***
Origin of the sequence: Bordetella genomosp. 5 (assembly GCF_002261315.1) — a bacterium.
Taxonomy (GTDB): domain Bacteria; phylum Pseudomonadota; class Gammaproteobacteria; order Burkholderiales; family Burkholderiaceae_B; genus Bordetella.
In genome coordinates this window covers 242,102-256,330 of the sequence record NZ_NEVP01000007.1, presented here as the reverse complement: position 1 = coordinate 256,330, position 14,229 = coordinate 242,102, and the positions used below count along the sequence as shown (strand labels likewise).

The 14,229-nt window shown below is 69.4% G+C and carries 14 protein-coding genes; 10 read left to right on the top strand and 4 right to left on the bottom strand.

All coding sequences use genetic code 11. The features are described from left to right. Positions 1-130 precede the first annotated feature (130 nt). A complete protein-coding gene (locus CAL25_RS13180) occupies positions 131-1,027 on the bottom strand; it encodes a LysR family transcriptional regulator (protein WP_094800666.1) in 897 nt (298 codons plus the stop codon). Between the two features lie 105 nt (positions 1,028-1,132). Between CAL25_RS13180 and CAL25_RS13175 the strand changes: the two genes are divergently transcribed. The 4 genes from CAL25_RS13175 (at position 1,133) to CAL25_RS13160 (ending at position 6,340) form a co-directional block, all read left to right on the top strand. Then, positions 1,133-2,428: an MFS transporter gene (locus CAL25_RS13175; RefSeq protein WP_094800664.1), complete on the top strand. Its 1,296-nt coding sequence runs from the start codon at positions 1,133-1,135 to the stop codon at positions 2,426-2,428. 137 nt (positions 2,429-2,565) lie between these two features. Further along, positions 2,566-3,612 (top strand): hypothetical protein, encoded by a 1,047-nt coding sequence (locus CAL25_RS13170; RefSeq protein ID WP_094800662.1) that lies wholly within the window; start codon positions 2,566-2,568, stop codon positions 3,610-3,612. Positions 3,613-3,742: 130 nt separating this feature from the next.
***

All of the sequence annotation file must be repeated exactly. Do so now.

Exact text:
Origin of the sequence: Bordetella genomosp. 5 (assembly GCF_002261315.1) — a bacterium.
Taxonomy (GTDB): domain Bacteria; phylum Pseudomonadota; class Gammaproteobacteria; order Burkholderiales; family Burkholderiaceae_B; genus Bordetella.
In genome coordinates this window covers 242,102-256,330 of the sequence record NZ_NEVP01000007.1, presented here as the reverse complement: position 1 = coordinate 256,330, position 14,229 = coordinate 242,102, and the positions used below count along the sequence as shown (strand labels likewise).

The 14,229-nt window shown below is 69.4% G+C and carries 14 protein-coding genes; 10 read left to right on the top strand and 4 right to left on the bottom strand.

All coding sequences use genetic code 11. The features are described from left to right. Positions 1-130 precede the first annotated feature (130 nt). A complete protein-coding gene (locus CAL25_RS13180) occupies positions 131-1,027 on the bottom strand; it encodes a LysR family transcriptional regulator (protein WP_094800666.1) in 897 nt (298 codons plus the stop codon). Between the two features lie 105 nt (positions 1,028-1,132). Between CAL25_RS13180 and CAL25_RS13175 the strand changes: the two genes are divergently transcribed. The 4 genes from CAL25_RS13175 (at position 1,133) to CAL25_RS13160 (ending at position 6,340) form a co-directional block, all read left to right on the top strand. Then, positions 1,133-2,428: an MFS transporter gene (locus CAL25_RS13175; RefSeq protein WP_094800664.1), complete on the top strand. Its 1,296-nt coding sequence runs from the start codon at positions 1,133-1,135 to the stop codon at positions 2,426-2,428. 137 nt (positions 2,429-2,565) lie between these two features. Further along, positions 2,566-3,612 (top strand): hypothetical protein, encoded by a 1,047-nt coding sequence (locus CAL25_RS13170; RefSeq protein ID WP_094800662.1) that lies wholly within the window; start codon positions 2,566-2,568, stop codon positions 3,610-3,612. Positions 3,613-3,742: 130 nt separating this feature from the next.